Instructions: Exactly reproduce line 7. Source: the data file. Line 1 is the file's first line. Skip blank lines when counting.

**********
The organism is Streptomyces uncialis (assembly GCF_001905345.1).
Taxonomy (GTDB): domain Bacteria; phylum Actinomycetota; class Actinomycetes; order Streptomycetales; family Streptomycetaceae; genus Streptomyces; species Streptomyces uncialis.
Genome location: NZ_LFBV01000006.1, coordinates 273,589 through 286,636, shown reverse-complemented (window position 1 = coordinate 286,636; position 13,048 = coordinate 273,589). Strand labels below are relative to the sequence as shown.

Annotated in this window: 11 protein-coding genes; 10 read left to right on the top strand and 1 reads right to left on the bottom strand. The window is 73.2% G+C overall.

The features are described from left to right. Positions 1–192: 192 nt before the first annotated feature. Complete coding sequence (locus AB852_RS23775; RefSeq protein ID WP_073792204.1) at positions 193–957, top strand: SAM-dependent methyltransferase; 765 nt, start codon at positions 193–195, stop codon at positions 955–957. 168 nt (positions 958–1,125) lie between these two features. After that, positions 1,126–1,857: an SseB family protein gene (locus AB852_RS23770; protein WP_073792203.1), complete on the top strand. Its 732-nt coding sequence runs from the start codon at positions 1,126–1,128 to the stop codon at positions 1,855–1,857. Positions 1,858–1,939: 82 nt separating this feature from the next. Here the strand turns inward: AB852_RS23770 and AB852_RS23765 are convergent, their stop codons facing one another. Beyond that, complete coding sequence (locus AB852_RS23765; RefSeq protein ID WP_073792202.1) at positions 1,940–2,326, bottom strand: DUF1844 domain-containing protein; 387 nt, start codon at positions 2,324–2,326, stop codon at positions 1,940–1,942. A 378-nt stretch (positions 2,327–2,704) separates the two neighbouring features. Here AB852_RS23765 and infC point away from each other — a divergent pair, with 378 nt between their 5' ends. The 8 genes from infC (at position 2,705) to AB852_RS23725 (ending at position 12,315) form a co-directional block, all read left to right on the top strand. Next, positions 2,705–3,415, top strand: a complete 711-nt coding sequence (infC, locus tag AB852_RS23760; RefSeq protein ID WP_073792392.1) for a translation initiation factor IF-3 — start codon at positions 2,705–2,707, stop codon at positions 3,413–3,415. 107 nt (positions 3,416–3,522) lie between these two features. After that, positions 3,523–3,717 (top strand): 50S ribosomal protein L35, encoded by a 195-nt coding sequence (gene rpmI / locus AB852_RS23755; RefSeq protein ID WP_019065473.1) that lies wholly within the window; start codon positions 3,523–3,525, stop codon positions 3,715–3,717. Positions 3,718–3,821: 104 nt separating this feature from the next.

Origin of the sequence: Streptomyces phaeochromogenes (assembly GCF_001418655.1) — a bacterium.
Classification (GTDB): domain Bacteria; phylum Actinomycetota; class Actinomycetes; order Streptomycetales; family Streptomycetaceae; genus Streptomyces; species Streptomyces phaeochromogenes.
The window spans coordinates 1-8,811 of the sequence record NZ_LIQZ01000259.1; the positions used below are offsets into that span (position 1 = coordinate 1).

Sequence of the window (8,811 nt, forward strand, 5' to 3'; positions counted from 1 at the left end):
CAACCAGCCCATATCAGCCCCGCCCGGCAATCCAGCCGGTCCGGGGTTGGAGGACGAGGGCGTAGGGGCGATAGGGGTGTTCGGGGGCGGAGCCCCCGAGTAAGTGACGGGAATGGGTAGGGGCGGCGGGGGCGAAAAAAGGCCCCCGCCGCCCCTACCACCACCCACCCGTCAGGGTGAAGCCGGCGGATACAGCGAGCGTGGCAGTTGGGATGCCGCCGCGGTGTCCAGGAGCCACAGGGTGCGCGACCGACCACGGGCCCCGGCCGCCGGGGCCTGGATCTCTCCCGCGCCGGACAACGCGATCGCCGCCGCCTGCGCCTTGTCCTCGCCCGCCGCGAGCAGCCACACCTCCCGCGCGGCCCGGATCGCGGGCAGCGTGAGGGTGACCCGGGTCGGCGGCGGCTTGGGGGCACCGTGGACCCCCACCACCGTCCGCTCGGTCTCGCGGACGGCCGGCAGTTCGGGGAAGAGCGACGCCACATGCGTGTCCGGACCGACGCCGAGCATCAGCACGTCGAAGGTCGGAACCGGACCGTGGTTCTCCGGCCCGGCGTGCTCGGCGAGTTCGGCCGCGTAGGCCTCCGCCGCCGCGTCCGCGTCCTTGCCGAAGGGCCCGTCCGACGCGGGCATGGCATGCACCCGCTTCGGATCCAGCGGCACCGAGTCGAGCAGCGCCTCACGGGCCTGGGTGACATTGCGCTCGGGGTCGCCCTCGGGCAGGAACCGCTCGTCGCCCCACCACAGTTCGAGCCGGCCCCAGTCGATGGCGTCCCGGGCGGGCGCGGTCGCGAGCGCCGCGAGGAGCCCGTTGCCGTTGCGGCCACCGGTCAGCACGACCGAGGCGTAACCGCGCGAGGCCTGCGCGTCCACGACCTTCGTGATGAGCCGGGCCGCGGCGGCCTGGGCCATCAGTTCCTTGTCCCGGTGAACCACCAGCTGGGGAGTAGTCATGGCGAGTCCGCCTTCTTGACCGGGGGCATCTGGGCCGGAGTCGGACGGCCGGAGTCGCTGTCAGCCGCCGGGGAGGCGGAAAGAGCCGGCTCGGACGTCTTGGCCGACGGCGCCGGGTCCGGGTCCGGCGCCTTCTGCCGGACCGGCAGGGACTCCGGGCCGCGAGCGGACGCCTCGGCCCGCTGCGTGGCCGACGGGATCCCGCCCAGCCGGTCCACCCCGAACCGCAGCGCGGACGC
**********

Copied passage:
Classification (GTDB): domain Bacteria; phylum Actinomycetota; class Actinomycetes; order Streptomycetales; family Streptomycetaceae; genus Streptomyces; species Streptomyces phaeochromogenes.